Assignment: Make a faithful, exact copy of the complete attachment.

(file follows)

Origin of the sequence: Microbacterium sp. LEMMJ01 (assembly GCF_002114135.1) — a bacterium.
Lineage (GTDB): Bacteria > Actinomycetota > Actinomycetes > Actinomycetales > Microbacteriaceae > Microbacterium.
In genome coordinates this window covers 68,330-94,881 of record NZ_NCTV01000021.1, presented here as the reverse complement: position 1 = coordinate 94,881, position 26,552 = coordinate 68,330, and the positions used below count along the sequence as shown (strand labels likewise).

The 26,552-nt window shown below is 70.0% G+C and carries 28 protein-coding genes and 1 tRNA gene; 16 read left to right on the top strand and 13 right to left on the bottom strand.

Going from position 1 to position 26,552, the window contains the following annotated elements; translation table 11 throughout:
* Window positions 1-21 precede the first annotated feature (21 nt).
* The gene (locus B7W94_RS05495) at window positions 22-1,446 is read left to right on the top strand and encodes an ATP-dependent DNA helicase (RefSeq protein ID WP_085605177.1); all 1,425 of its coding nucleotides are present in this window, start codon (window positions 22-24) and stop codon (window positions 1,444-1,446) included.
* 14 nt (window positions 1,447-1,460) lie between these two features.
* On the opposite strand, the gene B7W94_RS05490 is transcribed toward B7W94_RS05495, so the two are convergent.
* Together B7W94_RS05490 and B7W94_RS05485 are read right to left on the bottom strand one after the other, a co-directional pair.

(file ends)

Origin of the sequence: Microbacterium sp. LEMMJ01 (assembly GCF_002114135.1) — a bacterium.
Lineage (GTDB): Bacteria > Actinomycetota > Actinomycetes > Actinomycetales > Microbacteriaceae > Microbacterium.
In genome coordinates this window covers 68,330-94,881 of record NZ_NCTV01000021.1, presented here as the reverse complement: position 1 = coordinate 94,881, position 26,552 = coordinate 68,330, and the positions used below count along the sequence as shown (strand labels likewise).

The 26,552-nt window shown below is 70.0% G+C and carries 28 protein-coding genes and 1 tRNA gene; 16 read left to right on the top strand and 13 right to left on the bottom strand.

Going from position 1 to position 26,552, the window contains the following annotated elements; translation table 11 throughout:
* Window positions 1-21 precede the first annotated feature (21 nt).
* The gene (locus B7W94_RS05495) at window positions 22-1,446 is read left to right on the top strand and encodes an ATP-dependent DNA helicase (RefSeq protein ID WP_085605177.1); all 1,425 of its coding nucleotides are present in this window, start codon (window positions 22-24) and stop codon (window positions 1,444-1,446) included.
* 14 nt (window positions 1,447-1,460) lie between these two features.
* On the opposite strand, the gene B7W94_RS05490 is transcribed toward B7W94_RS05495, so the two are convergent.
* Together B7W94_RS05490 and B7W94_RS05485 are read right to left on the bottom strand one after the other, a co-directional pair.